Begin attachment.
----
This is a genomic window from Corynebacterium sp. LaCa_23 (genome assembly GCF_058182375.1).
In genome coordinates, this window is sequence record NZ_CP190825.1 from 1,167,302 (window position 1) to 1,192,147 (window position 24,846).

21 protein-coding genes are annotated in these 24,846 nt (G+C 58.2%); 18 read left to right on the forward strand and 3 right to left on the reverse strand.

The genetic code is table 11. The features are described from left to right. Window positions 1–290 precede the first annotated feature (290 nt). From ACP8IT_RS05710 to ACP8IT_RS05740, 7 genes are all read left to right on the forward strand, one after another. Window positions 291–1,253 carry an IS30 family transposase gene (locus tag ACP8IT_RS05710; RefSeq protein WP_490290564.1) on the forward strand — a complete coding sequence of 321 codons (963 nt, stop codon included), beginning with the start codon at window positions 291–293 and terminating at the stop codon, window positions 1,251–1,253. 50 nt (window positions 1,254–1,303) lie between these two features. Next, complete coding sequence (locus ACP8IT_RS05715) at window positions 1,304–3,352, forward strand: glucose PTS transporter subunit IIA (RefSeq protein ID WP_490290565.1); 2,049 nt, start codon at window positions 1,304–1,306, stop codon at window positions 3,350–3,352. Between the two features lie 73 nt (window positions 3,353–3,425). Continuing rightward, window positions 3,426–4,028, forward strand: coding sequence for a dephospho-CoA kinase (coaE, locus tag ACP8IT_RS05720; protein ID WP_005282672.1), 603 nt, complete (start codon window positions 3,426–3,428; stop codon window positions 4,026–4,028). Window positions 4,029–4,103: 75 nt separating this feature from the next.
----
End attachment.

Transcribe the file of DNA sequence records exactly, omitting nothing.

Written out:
This is a genomic window from Corynebacterium sp. LaCa_23 (genome assembly GCF_058182375.1).
In genome coordinates, this window is sequence record NZ_CP190825.1 from 1,167,302 (window position 1) to 1,192,147 (window position 24,846).

21 protein-coding genes are annotated in these 24,846 nt (G+C 58.2%); 18 read left to right on the forward strand and 3 right to left on the reverse strand.

The genetic code is table 11. The features are described from left to right. Window positions 1–290 precede the first annotated feature (290 nt). From ACP8IT_RS05710 to ACP8IT_RS05740, 7 genes are all read left to right on the forward strand, one after another. Window positions 291–1,253 carry an IS30 family transposase gene (locus tag ACP8IT_RS05710; RefSeq protein WP_490290564.1) on the forward strand — a complete coding sequence of 321 codons (963 nt, stop codon included), beginning with the start codon at window positions 291–293 and terminating at the stop codon, window positions 1,251–1,253. 50 nt (window positions 1,254–1,303) lie between these two features. Next, complete coding sequence (locus ACP8IT_RS05715) at window positions 1,304–3,352, forward strand: glucose PTS transporter subunit IIA (RefSeq protein ID WP_490290565.1); 2,049 nt, start codon at window positions 1,304–1,306, stop codon at window positions 3,350–3,352. Between the two features lie 73 nt (window positions 3,353–3,425). Continuing rightward, window positions 3,426–4,028, forward strand: coding sequence for a dephospho-CoA kinase (coaE, locus tag ACP8IT_RS05720; protein ID WP_005282672.1), 603 nt, complete (start codon window positions 3,426–3,428; stop codon window positions 4,026–4,028). Window positions 4,029–4,103: 75 nt separating this feature from the next.